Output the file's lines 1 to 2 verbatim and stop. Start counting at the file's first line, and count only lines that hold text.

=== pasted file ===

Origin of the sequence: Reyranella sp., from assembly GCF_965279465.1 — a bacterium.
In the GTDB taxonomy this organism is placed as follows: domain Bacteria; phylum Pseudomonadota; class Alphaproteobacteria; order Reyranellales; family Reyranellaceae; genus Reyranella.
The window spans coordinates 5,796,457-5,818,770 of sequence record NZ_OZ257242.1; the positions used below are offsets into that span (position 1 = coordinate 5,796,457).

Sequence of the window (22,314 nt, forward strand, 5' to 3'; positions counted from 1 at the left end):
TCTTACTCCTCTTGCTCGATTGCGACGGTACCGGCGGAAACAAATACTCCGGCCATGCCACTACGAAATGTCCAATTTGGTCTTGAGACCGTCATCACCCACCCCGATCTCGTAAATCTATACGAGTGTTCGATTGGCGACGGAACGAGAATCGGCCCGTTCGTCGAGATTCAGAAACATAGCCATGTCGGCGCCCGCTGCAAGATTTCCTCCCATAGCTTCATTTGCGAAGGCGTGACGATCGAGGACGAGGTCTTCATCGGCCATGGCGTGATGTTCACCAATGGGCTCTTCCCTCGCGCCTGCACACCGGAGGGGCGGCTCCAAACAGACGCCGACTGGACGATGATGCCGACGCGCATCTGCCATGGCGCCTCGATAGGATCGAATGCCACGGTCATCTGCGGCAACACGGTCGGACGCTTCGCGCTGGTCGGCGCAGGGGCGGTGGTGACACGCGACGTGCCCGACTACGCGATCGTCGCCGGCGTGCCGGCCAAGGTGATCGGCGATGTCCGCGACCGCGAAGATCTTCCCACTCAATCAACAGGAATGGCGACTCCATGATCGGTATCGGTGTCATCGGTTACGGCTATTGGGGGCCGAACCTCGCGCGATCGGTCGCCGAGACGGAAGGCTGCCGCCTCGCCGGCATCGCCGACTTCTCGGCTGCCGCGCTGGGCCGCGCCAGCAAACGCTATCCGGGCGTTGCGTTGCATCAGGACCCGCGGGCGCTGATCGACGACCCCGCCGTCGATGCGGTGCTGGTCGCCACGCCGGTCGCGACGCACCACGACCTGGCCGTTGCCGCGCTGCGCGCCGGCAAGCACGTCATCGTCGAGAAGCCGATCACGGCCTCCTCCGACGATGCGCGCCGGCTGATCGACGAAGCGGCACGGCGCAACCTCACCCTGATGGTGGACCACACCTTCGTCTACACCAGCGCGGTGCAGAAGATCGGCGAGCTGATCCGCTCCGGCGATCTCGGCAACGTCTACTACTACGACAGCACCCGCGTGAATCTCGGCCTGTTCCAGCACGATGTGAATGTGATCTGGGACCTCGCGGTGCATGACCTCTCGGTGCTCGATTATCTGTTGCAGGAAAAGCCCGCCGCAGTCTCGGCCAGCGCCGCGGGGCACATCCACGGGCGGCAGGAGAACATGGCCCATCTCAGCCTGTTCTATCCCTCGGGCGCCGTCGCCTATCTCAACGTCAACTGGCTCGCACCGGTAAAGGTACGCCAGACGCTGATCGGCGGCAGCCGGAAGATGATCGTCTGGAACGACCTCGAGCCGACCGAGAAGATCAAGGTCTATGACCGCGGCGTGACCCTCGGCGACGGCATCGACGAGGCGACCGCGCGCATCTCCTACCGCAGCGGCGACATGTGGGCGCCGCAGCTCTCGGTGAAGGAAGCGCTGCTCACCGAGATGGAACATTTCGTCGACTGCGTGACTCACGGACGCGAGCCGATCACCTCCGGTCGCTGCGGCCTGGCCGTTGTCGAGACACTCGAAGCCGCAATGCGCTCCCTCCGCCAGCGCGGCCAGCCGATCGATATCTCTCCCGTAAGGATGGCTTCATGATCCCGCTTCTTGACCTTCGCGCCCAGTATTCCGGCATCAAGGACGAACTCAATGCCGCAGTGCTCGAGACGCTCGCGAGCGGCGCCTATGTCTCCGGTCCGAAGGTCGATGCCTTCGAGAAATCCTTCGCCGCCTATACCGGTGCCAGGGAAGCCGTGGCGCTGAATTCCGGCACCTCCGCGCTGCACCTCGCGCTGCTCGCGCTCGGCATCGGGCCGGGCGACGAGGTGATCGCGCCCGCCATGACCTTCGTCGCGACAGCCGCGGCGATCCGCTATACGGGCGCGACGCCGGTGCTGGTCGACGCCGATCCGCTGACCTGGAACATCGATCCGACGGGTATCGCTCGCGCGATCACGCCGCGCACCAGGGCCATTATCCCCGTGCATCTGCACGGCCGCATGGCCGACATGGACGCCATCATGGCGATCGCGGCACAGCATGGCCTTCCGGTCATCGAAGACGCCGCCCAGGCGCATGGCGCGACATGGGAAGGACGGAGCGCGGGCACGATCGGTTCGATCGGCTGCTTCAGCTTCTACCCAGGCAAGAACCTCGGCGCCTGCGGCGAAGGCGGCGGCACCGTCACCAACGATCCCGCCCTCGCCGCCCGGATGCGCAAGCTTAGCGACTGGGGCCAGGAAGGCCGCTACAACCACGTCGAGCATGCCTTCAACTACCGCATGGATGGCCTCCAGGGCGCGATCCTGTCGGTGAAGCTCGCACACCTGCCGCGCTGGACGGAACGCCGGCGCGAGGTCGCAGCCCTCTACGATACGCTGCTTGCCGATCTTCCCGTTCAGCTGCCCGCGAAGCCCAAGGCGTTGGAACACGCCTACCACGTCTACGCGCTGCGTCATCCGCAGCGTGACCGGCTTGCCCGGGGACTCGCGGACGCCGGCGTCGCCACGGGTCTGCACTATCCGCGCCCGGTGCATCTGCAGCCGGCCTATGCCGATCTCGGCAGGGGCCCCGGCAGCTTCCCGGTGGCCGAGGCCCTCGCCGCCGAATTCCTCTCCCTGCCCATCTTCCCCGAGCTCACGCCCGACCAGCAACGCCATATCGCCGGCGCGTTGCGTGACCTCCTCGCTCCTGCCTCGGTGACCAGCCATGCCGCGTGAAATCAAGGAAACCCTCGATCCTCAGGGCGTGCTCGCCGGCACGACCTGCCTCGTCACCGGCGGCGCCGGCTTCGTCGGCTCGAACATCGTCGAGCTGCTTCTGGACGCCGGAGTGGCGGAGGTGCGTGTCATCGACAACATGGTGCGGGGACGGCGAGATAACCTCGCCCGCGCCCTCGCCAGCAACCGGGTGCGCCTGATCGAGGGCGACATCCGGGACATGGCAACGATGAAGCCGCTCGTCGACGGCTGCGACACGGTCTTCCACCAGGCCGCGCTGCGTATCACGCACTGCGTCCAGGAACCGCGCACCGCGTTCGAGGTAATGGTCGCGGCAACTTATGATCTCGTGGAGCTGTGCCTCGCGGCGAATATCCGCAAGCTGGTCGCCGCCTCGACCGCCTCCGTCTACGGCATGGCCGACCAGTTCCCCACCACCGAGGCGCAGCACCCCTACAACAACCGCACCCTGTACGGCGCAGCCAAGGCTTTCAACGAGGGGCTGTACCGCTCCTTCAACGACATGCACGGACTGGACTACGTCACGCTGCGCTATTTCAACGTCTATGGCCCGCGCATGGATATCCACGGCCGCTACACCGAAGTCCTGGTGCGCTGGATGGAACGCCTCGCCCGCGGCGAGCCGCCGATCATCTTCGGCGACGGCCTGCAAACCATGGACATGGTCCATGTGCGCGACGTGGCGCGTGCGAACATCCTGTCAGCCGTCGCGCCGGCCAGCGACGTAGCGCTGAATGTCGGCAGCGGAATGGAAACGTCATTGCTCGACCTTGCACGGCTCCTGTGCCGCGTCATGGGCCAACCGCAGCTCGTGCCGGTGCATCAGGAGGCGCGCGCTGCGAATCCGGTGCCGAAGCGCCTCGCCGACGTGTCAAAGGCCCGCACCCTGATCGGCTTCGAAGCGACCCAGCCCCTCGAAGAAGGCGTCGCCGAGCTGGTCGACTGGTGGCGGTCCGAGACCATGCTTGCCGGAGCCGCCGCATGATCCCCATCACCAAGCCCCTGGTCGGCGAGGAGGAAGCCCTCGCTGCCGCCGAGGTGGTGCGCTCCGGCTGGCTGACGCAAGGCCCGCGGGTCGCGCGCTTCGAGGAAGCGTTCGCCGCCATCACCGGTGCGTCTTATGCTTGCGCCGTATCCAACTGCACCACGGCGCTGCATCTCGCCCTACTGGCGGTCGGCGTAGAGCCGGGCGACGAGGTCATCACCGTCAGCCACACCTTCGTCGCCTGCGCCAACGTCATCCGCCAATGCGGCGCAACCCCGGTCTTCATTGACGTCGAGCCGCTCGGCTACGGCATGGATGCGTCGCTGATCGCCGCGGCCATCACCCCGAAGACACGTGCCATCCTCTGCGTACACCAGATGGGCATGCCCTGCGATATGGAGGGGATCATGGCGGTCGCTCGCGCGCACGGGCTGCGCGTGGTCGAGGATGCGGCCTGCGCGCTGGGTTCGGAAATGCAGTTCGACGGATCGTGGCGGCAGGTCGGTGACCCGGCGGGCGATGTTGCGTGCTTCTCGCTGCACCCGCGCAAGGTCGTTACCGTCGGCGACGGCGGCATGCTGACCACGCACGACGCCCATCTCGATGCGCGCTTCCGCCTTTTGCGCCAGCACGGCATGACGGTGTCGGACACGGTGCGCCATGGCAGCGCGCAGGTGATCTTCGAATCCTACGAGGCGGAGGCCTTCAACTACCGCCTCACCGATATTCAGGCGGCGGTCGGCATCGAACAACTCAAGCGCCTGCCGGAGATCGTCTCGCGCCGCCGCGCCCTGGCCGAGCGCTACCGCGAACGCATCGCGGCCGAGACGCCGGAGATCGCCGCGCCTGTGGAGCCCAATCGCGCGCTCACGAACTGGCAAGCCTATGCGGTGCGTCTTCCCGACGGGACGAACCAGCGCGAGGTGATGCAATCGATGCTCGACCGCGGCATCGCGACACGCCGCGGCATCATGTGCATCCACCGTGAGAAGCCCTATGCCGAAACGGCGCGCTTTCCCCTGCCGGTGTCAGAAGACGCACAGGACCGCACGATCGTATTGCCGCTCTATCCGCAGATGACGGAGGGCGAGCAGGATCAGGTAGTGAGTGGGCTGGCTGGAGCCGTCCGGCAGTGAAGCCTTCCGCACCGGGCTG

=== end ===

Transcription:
Origin of the sequence: Reyranella sp., from assembly GCF_965279465.1 — a bacterium.
In the GTDB taxonomy this organism is placed as follows: domain Bacteria; phylum Pseudomonadota; class Alphaproteobacteria; order Reyranellales; family Reyranellaceae; genus Reyranella.